The Trip Gels on the Third Day

If you have spent any time working with group development you have certainly noticed that there is a regular pattern that this process follows, and in the Green Tortoise world this we best reflected in another rule that I was quoted:

"For better or worse,
the group 'gels' on the third morning"

I noted this idea in the back of my mind and started to look at how the group process evolved on the trips. On every long trip that I drove there was a marked shift that happened the morning of day three; roles had been set, habits had been formed, alliances had been forged. Where everyone would mill around together on the first day or two, now sub-groups emerged. Where the first couple of days were filled with the driver giving direction and explaining how to do things, the morning of the third day seemed to dawn on a group who would take matters into their own hands.

Of course, how well the group functioned was largely depended on what happened during the first two days of the trip.

Small Group Dynamics

When I went back to college to finish my degree I took a course in Small Group Dynamics. When we studied the "Forming / Storming / Norming / Performing" model I immediately recognized that this is what had been happening all along. While each group had different factors such as nationality, age, and individual differences they were also the same in many ways — a group of people living on a bus and traveling. The 'sameness' of their situation bred a sameness of experience. The repeatable nature of this process is what allowed Tortoise drivers to develop a repeatable leadership model that worked so well. While each group had a different makeup of people (more Germans on one trip, more Brits on another, an older group on one trip and a younger group on the next) the fundamentals were the same: 35 – 40 people living together on a bus for a set amount of time. This made the group development process essentially the same each time.

"The 10th Day is Always a Tough Day"

The Grand Canyon trip was always one of my favorites, and it happened to be 9 days long. After driving a few of those and really liking the way it flowed I embarked on a 14 day Cross-Country trip, that's when I first heard about the tenth day. How hard the 10th day is depends on the dynamics of the group, but there are always some challenges that appeared on this day: cliques who had been together the whole trip swapped members. People who had been inseparable start to fight. Those who have been doing more than their fair share of the kitchen work confront those who have not. Those who kept their personal possessions organized on the bus had words with those whose baggage was spread all over. Patience just ran out on the 10th day. The particulars were different each time, but the result was always the same: changes happened and things were different moving forward. It didn't matter if the full length of the trip was 10 days, 14 days, or 30 days — the readjustment happened on the 10th day and from there on in things were generally fine.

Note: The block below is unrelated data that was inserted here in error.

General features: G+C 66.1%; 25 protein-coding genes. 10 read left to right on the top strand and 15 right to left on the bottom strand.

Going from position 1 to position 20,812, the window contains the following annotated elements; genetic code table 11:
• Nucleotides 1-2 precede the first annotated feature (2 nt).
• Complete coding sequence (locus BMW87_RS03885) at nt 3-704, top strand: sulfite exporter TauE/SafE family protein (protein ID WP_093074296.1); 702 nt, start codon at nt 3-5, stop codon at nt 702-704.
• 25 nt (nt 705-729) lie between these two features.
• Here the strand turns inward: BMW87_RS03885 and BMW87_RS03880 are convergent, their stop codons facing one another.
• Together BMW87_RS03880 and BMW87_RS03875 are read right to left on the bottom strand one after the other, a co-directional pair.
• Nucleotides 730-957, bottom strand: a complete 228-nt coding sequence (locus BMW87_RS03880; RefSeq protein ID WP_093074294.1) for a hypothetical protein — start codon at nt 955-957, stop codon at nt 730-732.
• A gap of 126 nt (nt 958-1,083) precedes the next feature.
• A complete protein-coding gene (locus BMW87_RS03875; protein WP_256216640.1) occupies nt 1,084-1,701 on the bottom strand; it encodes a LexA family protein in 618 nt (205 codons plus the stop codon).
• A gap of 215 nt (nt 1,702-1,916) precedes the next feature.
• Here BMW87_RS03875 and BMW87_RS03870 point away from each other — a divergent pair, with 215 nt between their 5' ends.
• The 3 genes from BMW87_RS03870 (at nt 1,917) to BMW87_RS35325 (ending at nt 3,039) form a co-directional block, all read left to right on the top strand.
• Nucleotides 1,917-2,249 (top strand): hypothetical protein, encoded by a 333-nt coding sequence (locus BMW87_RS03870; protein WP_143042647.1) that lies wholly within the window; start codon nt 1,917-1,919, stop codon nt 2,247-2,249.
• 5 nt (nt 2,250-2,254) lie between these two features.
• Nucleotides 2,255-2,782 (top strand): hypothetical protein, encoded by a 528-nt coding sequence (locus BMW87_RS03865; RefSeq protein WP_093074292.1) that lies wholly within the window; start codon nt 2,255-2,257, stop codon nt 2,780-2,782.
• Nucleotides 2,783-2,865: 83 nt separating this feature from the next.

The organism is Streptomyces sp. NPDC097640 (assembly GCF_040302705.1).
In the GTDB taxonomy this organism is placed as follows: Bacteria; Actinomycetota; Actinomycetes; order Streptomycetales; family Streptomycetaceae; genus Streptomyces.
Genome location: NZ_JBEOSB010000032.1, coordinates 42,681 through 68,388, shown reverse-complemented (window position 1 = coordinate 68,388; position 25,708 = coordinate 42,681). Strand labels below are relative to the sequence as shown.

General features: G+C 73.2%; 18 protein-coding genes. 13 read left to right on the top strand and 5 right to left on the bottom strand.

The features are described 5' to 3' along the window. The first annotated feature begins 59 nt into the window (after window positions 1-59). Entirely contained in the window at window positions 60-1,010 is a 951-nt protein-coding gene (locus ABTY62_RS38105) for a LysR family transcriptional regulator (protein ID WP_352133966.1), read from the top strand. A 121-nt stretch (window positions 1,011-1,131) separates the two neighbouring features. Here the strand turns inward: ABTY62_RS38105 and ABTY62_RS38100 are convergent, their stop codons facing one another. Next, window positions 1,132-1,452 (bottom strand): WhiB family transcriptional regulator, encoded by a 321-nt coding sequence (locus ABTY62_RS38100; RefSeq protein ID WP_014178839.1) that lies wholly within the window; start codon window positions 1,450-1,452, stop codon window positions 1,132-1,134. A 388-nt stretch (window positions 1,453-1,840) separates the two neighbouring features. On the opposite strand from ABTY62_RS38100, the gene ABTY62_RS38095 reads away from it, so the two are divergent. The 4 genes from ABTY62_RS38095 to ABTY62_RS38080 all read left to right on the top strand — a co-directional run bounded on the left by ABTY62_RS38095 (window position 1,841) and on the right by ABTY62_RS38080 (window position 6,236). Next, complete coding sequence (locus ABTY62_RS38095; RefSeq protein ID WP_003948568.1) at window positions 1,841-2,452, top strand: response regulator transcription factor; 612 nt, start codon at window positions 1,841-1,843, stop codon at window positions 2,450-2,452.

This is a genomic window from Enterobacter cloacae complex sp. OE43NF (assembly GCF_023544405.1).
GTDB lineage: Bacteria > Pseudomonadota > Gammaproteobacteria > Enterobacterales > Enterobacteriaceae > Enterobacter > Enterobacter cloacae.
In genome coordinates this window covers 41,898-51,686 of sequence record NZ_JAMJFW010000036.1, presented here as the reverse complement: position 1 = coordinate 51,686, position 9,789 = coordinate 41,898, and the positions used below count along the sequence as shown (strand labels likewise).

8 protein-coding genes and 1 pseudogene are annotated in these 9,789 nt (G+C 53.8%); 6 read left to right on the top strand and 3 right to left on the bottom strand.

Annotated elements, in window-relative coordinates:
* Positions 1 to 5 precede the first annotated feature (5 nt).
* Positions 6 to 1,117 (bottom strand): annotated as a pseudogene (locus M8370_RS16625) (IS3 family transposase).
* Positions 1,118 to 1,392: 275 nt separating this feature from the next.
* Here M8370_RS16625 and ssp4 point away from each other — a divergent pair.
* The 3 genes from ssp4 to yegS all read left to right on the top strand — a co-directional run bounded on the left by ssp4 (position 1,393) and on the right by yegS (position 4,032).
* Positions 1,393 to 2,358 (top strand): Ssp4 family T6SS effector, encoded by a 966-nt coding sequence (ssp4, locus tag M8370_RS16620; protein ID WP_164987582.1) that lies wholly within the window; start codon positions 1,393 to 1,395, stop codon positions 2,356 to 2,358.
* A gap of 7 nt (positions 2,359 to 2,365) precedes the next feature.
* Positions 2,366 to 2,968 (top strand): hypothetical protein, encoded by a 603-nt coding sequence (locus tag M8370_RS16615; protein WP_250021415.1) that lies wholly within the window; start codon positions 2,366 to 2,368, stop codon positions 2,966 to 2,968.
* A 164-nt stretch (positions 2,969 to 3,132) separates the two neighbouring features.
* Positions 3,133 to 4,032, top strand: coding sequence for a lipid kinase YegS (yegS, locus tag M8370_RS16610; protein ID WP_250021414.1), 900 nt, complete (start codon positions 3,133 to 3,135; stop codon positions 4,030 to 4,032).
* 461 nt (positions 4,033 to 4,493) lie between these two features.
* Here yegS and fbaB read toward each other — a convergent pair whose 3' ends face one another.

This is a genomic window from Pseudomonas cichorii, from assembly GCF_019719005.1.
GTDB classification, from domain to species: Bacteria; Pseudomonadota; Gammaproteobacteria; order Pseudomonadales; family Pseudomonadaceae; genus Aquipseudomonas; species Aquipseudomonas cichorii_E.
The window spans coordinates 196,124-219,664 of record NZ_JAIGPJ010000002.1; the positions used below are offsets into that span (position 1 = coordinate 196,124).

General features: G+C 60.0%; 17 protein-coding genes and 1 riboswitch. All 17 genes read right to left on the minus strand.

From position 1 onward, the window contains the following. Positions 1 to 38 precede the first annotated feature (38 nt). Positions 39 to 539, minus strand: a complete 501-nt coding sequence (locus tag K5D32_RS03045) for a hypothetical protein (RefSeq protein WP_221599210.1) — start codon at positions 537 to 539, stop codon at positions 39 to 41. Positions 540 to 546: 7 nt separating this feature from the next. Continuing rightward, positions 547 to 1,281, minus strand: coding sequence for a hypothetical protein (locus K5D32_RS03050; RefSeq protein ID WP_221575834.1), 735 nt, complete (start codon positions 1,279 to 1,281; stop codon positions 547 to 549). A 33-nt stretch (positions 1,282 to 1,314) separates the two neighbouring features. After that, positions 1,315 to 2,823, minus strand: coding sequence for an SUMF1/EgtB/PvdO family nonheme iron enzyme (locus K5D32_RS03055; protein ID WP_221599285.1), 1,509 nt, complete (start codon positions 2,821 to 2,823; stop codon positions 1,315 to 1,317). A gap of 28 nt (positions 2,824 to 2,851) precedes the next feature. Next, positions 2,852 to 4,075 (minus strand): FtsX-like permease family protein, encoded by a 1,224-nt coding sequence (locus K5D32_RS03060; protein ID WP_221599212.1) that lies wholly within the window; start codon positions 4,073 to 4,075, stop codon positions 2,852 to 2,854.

Leading the Corporate Tour

Having a working experience of guiding a group through the storming and forming process has given me some very useful insights into what types of input will help a group move through this process effectively. They will move through it one way or the other, but a good leader can have a very big impact on how well (or badly) this happens.

A clear statement of a goal, and clear instructions on the path to achieve that goal are the two things that make the most difference to a group in the forming stage. Give people vague direction and no tools to work with and sometimes you'll get lucky and the skills will be present among the group, but generally your results will be uneven because you are taking the risk that the lesser side of human nature will take over and people will get defensive instead of co-operative.

I've seen plenty of solid groups hit bumps in the road. Which day it happens is not as predictable in the corporate world where there are more variables at work than on a bus, but the response is the same: attention must be paid to giving the group the room and the tools to work things out. Something will happen during this readjustment, but just like on the bus, how well it happens can often be positively influenced by a leader that knows what's going on.